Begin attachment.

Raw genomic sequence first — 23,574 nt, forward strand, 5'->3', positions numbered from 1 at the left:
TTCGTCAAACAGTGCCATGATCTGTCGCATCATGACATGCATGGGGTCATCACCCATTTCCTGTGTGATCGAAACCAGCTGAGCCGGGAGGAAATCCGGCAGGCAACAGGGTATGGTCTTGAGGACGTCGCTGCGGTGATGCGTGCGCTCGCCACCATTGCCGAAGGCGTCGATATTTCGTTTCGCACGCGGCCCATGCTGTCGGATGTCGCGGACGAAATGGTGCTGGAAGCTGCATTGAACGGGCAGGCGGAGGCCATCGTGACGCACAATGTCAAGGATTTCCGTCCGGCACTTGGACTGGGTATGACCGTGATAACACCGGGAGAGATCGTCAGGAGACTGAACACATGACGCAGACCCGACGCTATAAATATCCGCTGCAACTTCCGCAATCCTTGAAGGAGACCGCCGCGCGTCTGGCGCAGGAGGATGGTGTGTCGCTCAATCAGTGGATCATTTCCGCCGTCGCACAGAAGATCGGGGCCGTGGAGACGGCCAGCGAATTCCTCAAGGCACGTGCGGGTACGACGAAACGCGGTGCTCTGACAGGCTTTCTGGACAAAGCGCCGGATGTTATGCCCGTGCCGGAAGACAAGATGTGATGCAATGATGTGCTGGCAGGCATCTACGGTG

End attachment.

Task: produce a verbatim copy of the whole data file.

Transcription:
Raw genomic sequence first — 23,574 nt, forward strand, 5'->3', positions numbered from 1 at the left:
TTCGTCAAACAGTGCCATGATCTGTCGCATCATGACATGCATGGGGTCATCACCCATTTCCTGTGTGATCGAAACCAGCTGAGCCGGGAGGAAATCCGGCAGGCAACAGGGTATGGTCTTGAGGACGTCGCTGCGGTGATGCGTGCGCTCGCCACCATTGCCGAAGGCGTCGATATTTCGTTTCGCACGCGGCCCATGCTGTCGGATGTCGCGGACGAAATGGTGCTGGAAGCTGCATTGAACGGGCAGGCGGAGGCCATCGTGACGCACAATGTCAAGGATTTCCGTCCGGCACTTGGACTGGGTATGACCGTGATAACACCGGGAGAGATCGTCAGGAGACTGAACACATGACGCAGACCCGACGCTATAAATATCCGCTGCAACTTCCGCAATCCTTGAAGGAGACCGCCGCGCGTCTGGCGCAGGAGGATGGTGTGTCGCTCAATCAGTGGATCATTTCCGCCGTCGCACAGAAGATCGGGGCCGTGGAGACGGCCAGCGAATTCCTCAAGGCACGTGCGGGTACGACGAAACGCGGTGCTCTGACAGGCTTTCTGGACAAAGCGCCGGATGTTATGCCCGTGCCGGAAGACAAGATGTGATGCAATGATGTGCTGGCAGGCATCTACGGTG